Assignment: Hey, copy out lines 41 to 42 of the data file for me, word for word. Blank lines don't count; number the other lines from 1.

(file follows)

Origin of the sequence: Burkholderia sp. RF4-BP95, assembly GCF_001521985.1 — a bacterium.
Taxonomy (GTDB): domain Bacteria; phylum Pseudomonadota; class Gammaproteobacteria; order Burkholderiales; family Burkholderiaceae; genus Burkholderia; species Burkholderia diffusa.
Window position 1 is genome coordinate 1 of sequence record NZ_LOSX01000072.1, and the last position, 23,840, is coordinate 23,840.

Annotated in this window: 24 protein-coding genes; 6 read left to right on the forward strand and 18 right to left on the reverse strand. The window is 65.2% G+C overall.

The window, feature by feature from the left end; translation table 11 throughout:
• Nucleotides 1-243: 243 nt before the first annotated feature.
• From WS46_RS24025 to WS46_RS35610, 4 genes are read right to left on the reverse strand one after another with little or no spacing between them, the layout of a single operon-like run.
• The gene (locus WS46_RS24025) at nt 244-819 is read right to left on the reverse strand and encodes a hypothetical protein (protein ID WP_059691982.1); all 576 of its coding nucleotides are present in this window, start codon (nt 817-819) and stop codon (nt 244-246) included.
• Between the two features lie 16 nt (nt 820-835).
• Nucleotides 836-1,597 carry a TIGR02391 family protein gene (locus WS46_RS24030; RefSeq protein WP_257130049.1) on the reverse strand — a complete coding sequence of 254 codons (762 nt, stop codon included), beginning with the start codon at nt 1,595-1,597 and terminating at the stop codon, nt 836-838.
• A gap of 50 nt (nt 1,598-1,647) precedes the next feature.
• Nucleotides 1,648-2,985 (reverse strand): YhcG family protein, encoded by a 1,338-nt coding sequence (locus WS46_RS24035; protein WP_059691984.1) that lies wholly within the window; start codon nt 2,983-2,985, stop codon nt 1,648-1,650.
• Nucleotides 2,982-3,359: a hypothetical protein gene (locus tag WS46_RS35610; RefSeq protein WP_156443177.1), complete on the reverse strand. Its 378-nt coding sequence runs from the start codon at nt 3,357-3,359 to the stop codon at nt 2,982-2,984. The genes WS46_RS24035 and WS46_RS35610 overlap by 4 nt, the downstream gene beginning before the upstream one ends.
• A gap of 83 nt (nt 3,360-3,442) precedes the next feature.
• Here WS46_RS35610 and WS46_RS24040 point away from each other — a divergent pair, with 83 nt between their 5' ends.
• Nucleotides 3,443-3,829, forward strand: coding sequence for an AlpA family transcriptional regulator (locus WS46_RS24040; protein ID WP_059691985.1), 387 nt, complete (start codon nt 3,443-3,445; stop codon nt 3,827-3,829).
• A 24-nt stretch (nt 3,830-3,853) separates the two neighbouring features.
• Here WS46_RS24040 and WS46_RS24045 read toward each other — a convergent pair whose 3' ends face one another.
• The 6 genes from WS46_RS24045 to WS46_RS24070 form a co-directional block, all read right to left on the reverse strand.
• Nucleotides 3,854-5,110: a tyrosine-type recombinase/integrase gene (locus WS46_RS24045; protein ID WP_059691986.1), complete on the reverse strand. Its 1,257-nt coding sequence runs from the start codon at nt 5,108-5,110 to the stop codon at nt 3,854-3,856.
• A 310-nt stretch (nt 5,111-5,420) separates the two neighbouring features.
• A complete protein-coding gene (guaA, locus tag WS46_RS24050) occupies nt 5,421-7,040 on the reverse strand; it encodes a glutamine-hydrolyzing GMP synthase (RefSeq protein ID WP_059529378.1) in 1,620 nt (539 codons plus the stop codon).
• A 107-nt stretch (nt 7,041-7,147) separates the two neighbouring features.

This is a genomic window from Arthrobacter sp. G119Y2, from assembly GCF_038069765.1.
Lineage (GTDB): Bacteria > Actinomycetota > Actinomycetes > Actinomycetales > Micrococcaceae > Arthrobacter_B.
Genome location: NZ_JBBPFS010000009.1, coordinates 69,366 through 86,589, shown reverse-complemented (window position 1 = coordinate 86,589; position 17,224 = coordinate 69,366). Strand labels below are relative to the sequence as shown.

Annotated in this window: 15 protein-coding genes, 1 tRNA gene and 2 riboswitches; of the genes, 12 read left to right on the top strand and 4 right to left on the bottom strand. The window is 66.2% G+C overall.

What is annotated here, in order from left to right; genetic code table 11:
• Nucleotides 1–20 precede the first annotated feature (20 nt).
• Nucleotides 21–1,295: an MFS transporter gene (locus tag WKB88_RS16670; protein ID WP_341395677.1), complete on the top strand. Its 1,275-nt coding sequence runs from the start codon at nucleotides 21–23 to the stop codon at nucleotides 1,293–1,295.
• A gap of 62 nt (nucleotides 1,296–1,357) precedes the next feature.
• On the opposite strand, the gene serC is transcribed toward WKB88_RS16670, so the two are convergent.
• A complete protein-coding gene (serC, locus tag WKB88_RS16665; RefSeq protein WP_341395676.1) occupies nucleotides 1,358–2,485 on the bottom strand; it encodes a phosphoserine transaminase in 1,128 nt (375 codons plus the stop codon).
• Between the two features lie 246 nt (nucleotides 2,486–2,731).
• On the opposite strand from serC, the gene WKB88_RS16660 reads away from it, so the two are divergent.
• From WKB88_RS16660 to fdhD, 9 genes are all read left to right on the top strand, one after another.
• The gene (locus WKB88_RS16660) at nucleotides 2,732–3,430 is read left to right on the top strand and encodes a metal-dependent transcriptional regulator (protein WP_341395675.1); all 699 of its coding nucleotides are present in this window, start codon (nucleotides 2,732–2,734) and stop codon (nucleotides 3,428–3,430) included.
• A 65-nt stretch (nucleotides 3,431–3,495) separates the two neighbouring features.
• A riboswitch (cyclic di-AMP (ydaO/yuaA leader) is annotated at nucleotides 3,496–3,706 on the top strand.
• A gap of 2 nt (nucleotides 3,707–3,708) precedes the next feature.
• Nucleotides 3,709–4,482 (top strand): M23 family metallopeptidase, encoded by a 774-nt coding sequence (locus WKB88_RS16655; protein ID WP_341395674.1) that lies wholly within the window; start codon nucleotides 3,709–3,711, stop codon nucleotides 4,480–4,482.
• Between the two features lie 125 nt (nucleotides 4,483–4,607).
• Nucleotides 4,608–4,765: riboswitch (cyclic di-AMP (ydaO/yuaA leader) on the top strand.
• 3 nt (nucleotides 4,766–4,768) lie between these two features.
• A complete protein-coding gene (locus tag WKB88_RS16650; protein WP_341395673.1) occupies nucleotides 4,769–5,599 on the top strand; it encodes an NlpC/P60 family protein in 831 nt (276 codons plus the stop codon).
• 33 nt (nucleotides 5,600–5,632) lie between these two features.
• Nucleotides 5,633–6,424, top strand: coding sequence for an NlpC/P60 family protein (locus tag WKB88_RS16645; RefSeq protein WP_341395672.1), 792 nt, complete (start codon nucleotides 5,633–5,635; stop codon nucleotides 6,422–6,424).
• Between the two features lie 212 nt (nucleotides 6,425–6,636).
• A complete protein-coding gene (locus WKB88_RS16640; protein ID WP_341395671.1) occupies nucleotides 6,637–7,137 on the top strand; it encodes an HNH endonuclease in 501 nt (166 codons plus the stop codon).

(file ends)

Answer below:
• Nucleotides 3,709–4,482 (top strand): M23 family metallopeptidase, encoded by a 774-nt coding sequence (locus WKB88_RS16655; protein ID WP_341395674.1) that lies wholly within the window; start codon nucleotides 3,709–3,711, stop codon nucleotides 4,480–4,482.
• Between the two features lie 125 nt (nucleotides 4,483–4,607).